Nina is about to turn sixteen, but she isn’t expecting the kind of experience that probably comes to mind for most girls in today’s world. Set in Chicago in the year 2150, XVI tells the story of Nina’s not-so-sweet final months before she legally becomes an adult. When she turns sixteen, she will receive a government-mandated tattoo showing her age, and be available for FeLS, a program advertised as a wonderful opportunity for lower-class girls to rise to a better place in society, but may not be everything it seems. On top of general futuristic teenage angst, Nina must deal with multiple close deaths and family secrets.
XVI is one part dystopia to about three parts angsty teenage romance and another part bad writing. The concept and the world are amazing, but the book itself fell flat. The characters, especially Nina, are not well developed and show very little emotional depth. We follow Nina through much of her everyday life, even when it has nothing to do with the actual plot, and it seems that even she gets distracted from her quest at several points along the way. Nina shows emotion, but in a stilted and overly typical manner; she was not a genuinely believable character to me. For instance, multiple people who Nina is close to die, and although she cries and tells the reader that she must make herself numb in order to keep going, she never really seems to grieve. For that matter, no one else ever grieves either. Only once does her younger sister say she misses one of the people they were close to. Aside from that, everyone just keeps on with life as if nothing significant happened. Additionally, there is an unrealistic amount of responsibility put on some of these teenagers. At one point some of the adults (who never play as large of a role on-screen so to speak as it is implied they do between chapters) tell one sixteen-year-old girl to act as her fifteen-year-old friend’s bodyguard. This may be acceptable for facing mean girls at school, but not for taking on ex-government agents. Despite the hype of turning sixteen in this futuristic world, I still do not think that this would have been acceptable to anyone.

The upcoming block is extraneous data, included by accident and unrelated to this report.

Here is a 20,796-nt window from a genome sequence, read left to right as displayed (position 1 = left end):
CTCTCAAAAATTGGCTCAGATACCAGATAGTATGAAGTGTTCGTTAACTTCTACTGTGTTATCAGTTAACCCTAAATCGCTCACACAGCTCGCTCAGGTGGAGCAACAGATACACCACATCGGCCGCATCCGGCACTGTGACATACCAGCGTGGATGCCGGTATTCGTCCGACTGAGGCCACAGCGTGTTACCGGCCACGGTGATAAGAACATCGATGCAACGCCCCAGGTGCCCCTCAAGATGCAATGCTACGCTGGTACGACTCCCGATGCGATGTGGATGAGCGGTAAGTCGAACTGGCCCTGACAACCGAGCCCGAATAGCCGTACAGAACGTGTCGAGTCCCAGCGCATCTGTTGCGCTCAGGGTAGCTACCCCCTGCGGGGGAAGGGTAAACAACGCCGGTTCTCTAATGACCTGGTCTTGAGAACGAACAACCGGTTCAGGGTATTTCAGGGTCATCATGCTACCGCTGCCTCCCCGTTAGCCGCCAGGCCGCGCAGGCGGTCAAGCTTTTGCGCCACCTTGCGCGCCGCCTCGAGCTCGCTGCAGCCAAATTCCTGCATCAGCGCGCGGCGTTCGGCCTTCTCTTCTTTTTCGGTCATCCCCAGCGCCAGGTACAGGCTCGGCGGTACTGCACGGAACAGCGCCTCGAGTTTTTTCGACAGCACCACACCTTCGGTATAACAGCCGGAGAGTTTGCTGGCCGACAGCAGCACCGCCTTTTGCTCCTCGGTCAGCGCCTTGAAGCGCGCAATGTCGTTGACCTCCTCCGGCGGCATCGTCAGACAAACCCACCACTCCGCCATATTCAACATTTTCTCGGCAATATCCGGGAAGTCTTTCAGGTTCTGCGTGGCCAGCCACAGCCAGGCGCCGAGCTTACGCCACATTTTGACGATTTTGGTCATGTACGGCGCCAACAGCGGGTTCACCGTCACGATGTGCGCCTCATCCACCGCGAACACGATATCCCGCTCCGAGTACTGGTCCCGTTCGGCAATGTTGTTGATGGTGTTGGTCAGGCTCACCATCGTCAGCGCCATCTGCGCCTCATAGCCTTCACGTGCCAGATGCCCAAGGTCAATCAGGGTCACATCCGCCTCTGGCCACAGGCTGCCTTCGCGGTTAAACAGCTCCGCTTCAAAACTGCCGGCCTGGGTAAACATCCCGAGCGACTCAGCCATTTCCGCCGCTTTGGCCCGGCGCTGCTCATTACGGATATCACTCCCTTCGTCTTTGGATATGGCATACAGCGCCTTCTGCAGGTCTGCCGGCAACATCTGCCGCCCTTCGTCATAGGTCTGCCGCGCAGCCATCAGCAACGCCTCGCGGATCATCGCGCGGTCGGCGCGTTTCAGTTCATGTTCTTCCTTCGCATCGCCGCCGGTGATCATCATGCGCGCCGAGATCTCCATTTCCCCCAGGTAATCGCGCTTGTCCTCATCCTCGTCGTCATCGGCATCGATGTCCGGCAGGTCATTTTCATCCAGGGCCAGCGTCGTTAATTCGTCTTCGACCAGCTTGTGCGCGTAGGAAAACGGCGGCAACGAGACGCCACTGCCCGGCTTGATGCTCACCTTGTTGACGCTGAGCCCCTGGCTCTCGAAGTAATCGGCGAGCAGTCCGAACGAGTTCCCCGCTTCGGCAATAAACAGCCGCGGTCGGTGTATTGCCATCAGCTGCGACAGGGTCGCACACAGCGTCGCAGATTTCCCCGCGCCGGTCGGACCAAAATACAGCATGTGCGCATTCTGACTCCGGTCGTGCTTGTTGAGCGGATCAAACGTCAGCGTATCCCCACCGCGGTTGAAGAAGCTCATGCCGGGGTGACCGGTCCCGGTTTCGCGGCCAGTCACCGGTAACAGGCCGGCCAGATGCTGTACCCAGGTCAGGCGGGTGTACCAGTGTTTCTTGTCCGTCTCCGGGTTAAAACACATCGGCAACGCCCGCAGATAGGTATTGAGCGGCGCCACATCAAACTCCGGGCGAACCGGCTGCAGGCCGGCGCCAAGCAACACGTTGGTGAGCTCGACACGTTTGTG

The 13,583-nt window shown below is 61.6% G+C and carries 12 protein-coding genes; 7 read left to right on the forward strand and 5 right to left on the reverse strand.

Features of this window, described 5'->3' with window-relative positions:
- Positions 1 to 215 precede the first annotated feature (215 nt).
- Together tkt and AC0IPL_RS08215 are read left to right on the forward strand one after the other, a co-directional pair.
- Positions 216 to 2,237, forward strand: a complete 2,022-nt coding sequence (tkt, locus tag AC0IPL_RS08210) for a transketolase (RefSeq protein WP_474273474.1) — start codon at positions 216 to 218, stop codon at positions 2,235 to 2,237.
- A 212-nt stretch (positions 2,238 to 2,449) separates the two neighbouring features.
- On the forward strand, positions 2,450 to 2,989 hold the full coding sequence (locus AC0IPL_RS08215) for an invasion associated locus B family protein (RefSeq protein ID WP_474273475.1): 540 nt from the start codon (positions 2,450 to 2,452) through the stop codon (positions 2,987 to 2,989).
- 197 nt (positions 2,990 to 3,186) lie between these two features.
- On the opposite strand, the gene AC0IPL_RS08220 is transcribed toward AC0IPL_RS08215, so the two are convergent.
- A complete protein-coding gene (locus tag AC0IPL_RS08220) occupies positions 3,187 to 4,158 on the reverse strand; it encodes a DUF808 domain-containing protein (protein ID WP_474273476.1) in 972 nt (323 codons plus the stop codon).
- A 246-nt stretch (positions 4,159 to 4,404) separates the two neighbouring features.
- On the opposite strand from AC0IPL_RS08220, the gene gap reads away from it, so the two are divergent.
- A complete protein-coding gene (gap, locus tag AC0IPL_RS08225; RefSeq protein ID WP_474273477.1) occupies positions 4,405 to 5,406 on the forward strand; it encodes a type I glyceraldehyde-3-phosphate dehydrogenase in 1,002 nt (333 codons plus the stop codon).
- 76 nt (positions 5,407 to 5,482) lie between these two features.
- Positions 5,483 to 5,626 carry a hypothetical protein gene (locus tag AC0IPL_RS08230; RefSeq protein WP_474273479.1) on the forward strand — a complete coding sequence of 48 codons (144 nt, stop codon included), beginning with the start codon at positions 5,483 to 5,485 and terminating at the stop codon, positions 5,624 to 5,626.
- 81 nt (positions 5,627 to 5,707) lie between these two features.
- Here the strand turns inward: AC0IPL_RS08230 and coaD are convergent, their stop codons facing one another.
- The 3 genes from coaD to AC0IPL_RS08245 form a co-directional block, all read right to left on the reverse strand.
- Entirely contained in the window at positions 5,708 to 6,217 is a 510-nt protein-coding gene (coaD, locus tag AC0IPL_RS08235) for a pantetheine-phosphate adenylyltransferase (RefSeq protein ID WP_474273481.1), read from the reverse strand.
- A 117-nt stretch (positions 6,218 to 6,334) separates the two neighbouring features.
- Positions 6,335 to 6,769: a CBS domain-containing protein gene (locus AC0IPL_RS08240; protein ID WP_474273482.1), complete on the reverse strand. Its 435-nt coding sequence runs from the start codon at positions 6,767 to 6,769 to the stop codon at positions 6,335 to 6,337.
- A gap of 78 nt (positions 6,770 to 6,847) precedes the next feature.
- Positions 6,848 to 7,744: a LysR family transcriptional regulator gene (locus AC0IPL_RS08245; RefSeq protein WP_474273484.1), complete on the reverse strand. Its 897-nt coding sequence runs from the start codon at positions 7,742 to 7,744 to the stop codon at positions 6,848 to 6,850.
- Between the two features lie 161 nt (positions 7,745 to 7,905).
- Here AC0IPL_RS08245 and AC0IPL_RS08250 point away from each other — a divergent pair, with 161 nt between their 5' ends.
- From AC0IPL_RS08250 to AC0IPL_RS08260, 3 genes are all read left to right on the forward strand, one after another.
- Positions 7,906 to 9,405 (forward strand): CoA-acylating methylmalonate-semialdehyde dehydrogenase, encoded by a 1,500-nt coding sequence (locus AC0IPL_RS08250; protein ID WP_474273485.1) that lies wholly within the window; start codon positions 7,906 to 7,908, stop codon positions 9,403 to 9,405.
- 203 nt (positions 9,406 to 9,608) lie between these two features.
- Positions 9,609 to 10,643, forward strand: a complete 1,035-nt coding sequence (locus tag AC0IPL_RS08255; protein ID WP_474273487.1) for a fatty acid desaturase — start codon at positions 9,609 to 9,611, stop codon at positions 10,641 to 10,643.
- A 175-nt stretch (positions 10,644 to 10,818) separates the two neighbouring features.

Overall, XVI is not a great book. Surprisingly, the ending is actually the best part of the book, but it couldn’t make up for how boring and unbelievable the rest was. While not everything is explained in the end, Nina’s problems are fairly well wrapped up. However, because I was never able to really connect with Nina, which could contribute to the fact that I have no questions about the rest of her life. I am glad that Karr did not attempt to fulfill the current trope of writing a dystopian trilogy, because if that story was drawn out into three books I do not think I would have read past the first one. It just is not interesting.
The one word that describes XVI to me is disappointing. Not because I had heard anything about it before or had terribly high expectations, but because the premise was so intriguing. There are some great ideas behind this book, but they are not worked out. Sadly, I give XVI by Julia Karr 1.5 stars.